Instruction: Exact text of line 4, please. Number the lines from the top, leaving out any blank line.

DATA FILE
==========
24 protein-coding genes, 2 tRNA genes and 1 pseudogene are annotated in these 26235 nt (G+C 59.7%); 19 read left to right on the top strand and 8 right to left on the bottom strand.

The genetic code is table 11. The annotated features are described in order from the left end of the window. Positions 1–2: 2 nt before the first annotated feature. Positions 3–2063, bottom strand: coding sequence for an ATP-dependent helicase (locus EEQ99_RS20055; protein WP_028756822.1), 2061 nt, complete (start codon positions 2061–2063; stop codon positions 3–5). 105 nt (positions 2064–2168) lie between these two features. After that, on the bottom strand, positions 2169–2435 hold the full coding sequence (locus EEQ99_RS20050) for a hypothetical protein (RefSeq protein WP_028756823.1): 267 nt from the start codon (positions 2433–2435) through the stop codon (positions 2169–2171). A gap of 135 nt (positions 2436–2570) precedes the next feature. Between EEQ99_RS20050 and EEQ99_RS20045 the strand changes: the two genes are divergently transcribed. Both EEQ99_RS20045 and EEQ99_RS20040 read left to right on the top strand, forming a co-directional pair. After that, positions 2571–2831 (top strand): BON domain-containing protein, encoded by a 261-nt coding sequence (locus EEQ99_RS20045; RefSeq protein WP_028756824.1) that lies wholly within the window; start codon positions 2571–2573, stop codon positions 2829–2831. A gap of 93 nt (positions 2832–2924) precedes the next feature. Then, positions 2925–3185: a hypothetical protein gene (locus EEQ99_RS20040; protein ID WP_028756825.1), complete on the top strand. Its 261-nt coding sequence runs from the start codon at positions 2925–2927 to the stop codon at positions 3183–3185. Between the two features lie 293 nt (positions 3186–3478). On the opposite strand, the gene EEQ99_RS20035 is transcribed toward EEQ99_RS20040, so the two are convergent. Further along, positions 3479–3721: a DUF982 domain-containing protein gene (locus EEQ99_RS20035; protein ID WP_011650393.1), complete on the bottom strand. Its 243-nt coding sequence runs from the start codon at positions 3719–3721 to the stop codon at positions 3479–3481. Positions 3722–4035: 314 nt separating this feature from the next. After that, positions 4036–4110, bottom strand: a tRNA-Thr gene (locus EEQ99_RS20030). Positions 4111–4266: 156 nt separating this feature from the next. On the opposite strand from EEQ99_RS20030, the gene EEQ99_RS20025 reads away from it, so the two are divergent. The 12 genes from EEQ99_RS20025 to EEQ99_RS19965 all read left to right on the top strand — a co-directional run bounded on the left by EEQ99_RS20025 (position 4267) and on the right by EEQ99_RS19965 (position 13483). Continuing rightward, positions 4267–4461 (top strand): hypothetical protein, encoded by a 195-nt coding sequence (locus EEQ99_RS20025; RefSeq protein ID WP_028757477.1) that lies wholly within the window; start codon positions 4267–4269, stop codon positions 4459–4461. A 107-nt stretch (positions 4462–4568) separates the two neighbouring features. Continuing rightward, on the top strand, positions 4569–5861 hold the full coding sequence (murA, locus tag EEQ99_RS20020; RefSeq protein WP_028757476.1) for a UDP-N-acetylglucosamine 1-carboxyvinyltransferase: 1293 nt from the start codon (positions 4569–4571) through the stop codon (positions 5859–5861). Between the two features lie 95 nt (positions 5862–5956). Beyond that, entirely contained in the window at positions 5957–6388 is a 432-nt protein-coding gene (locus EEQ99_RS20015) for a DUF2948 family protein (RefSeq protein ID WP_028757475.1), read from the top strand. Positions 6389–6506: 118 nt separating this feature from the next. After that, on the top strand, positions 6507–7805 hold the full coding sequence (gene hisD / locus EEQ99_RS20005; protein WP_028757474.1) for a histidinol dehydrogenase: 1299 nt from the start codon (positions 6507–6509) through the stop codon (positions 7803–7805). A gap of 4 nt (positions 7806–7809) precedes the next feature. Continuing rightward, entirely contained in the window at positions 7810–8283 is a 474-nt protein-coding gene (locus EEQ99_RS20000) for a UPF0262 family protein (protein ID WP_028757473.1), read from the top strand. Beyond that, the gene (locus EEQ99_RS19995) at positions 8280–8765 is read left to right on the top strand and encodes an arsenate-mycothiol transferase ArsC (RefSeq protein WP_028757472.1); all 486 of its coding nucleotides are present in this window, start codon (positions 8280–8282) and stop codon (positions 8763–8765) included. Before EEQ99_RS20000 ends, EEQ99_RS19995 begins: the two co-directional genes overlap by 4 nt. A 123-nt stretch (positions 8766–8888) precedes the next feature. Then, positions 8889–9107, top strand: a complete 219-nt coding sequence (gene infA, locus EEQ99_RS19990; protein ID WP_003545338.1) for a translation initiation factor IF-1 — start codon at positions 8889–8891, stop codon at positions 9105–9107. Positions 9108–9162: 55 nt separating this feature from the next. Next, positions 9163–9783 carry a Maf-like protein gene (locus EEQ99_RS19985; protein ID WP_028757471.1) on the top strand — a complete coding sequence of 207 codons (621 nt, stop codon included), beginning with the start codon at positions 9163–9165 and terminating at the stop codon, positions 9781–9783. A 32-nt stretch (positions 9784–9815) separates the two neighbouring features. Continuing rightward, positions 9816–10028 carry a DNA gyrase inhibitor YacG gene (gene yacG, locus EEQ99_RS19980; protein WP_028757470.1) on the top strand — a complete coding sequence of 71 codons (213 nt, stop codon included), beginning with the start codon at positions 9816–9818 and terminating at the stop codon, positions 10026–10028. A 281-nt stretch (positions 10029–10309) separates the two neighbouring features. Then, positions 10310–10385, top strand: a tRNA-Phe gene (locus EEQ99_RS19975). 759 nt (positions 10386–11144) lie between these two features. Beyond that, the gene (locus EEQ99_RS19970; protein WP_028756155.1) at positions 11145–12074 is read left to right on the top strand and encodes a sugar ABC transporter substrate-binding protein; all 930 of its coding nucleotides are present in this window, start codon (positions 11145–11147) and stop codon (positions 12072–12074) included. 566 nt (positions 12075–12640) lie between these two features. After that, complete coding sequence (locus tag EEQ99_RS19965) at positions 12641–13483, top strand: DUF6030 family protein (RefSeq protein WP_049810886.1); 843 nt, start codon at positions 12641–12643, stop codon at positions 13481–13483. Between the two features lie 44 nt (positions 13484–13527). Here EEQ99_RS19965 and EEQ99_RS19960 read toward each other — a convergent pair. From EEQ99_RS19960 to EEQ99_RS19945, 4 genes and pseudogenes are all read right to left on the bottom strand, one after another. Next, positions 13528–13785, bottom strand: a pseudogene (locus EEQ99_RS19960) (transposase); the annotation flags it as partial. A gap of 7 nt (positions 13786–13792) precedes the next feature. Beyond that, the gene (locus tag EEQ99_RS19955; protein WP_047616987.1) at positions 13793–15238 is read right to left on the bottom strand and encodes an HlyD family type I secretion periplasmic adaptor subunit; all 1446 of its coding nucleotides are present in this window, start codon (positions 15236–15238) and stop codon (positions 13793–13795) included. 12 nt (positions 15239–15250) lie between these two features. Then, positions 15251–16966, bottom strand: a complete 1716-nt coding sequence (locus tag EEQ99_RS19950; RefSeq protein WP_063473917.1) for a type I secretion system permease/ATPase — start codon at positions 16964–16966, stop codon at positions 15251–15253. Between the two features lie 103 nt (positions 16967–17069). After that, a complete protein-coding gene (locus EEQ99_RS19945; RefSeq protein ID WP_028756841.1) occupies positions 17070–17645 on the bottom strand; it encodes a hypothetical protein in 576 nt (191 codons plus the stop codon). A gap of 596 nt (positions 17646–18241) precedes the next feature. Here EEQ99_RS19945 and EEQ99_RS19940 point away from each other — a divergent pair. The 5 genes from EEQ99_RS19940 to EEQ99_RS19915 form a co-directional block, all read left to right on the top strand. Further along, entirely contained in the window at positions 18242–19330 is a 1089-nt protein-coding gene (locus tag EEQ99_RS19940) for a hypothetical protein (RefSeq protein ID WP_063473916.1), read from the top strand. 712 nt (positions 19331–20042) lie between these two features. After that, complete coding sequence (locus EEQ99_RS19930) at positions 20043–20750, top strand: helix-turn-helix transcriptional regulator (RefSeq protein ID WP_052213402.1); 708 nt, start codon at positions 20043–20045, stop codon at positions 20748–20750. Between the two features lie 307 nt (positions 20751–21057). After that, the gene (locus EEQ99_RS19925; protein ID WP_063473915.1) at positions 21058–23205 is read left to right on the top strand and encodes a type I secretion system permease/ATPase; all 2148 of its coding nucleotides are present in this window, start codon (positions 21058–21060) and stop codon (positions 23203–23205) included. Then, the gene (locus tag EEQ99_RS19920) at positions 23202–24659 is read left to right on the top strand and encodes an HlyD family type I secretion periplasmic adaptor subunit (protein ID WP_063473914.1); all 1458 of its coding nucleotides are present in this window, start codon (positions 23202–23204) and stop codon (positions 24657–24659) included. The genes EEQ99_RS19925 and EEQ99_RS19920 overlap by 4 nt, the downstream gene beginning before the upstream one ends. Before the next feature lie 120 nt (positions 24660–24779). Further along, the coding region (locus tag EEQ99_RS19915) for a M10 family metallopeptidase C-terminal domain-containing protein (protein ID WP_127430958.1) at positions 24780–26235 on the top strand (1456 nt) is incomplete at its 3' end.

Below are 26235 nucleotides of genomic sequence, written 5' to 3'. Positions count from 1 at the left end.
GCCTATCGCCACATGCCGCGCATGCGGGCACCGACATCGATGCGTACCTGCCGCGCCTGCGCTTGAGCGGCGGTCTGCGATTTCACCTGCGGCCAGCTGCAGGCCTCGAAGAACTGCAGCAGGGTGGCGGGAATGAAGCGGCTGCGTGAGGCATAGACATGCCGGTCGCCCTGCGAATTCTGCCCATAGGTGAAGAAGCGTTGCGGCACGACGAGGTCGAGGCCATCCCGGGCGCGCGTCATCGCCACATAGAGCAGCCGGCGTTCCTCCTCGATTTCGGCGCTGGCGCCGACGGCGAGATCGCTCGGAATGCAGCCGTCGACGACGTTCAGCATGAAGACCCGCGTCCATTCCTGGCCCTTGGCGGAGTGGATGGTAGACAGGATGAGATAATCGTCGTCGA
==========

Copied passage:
GCCTATCGCCACATGCCGCGCATGCGGGCACCGACATCGATGCGTACCTGCCGCGCCTGCGCTTGAGCGGCGGTCTGCGATTTCACCTGCGGCCAGCTGCAGGCCTCGAAGAACTGCAGCAGGGTGGCGGGAATGAAGCGGCTGCGTGAGGCATAGACATGCCGGTCGCCCTGCGAATTCTGCCCATAGGTGAAGAAGCGTTGCGGCACGACGAGGTCGAGGCCATCCCGGGCGCGCGTCATCGCCACATAGAGCAGCCGGCGTTCCTCCTCGATTTCGGCGCTGGCGCCGACGGCGAGATCGCTCGGAATGCAGCCGTCGACGACGTTCAGCATGAAGACCCGCGTCCATTCCTGGCCCTTGGCGGAGTGGATGGTAGACAGGATGAGATAATCGTCGTCGA